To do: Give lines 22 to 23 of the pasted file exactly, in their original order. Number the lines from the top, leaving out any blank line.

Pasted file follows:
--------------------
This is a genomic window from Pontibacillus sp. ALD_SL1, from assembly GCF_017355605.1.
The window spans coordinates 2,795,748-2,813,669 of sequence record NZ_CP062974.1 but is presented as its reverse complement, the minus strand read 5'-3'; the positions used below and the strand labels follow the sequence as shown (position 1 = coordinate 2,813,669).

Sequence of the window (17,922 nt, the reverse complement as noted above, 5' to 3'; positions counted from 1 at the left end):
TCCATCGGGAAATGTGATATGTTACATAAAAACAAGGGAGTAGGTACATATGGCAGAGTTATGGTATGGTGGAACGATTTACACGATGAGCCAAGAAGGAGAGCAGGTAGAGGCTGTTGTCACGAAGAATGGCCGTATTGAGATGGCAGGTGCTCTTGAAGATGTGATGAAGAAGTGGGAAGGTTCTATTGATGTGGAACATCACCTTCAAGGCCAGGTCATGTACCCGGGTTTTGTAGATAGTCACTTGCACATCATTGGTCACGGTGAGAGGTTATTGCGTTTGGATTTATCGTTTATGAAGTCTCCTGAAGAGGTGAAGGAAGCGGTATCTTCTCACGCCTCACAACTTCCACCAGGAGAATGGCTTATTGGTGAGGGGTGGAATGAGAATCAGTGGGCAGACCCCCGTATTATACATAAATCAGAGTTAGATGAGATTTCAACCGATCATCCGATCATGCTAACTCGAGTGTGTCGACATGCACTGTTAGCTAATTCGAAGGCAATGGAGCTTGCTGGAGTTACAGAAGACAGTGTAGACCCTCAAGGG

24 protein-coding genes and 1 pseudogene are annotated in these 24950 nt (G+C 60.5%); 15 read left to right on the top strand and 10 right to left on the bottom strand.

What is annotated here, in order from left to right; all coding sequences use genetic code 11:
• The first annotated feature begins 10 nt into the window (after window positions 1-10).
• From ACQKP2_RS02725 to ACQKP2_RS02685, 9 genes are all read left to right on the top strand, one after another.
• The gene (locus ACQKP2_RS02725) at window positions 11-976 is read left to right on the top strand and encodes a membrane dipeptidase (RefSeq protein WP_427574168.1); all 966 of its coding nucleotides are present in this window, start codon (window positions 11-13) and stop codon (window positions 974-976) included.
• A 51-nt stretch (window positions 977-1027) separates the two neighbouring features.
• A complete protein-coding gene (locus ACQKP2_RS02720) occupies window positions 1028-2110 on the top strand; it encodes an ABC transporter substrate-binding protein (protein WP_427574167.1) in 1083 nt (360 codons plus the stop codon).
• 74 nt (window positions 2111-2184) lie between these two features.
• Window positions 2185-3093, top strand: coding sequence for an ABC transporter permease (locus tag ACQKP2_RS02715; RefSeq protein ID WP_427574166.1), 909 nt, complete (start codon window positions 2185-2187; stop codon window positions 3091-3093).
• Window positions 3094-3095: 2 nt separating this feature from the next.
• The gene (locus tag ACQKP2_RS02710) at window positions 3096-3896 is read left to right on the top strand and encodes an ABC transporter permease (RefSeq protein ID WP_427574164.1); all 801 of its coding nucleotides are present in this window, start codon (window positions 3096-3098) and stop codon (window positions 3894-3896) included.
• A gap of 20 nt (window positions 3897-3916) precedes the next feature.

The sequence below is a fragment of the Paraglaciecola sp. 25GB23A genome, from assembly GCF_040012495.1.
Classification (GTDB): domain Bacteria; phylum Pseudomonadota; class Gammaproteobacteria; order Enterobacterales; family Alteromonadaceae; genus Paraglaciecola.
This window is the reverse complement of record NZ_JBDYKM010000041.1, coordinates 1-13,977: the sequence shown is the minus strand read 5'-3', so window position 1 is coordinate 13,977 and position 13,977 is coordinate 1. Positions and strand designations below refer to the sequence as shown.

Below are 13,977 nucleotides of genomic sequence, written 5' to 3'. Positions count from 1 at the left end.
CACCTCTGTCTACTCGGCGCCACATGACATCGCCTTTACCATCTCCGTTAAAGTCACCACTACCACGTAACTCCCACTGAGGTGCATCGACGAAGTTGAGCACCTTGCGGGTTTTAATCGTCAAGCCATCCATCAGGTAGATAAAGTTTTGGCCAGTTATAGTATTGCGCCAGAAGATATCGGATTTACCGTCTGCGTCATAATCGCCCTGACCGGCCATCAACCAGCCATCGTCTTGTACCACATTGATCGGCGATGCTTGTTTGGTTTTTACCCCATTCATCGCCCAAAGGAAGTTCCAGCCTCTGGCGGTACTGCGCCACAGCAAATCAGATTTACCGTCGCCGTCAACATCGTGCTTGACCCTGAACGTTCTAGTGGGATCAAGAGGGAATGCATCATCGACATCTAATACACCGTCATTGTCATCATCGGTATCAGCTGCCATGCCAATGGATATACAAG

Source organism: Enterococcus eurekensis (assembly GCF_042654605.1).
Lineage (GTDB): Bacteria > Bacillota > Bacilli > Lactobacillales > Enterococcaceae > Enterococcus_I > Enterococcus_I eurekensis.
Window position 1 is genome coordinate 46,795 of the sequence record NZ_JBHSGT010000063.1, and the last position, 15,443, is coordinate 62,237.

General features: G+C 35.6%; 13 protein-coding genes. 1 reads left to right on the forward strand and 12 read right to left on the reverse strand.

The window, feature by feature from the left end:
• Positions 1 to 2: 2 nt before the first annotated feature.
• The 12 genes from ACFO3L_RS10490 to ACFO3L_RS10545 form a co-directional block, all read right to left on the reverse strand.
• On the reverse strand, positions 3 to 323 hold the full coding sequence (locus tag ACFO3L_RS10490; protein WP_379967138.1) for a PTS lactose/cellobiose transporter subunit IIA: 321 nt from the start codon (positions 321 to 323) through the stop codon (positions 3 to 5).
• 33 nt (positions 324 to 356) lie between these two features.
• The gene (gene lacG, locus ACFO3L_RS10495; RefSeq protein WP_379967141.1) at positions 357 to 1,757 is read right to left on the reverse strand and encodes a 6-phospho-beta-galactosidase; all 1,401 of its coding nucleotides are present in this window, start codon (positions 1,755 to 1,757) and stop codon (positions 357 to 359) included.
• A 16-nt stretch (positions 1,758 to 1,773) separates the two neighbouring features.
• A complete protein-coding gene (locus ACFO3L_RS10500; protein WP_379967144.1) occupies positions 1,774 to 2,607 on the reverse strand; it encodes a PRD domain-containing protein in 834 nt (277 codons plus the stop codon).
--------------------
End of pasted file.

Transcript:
Source organism: Enterococcus eurekensis (assembly GCF_042654605.1).
Lineage (GTDB): Bacteria > Bacillota > Bacilli > Lactobacillales > Enterococcaceae > Enterococcus_I > Enterococcus_I eurekensis.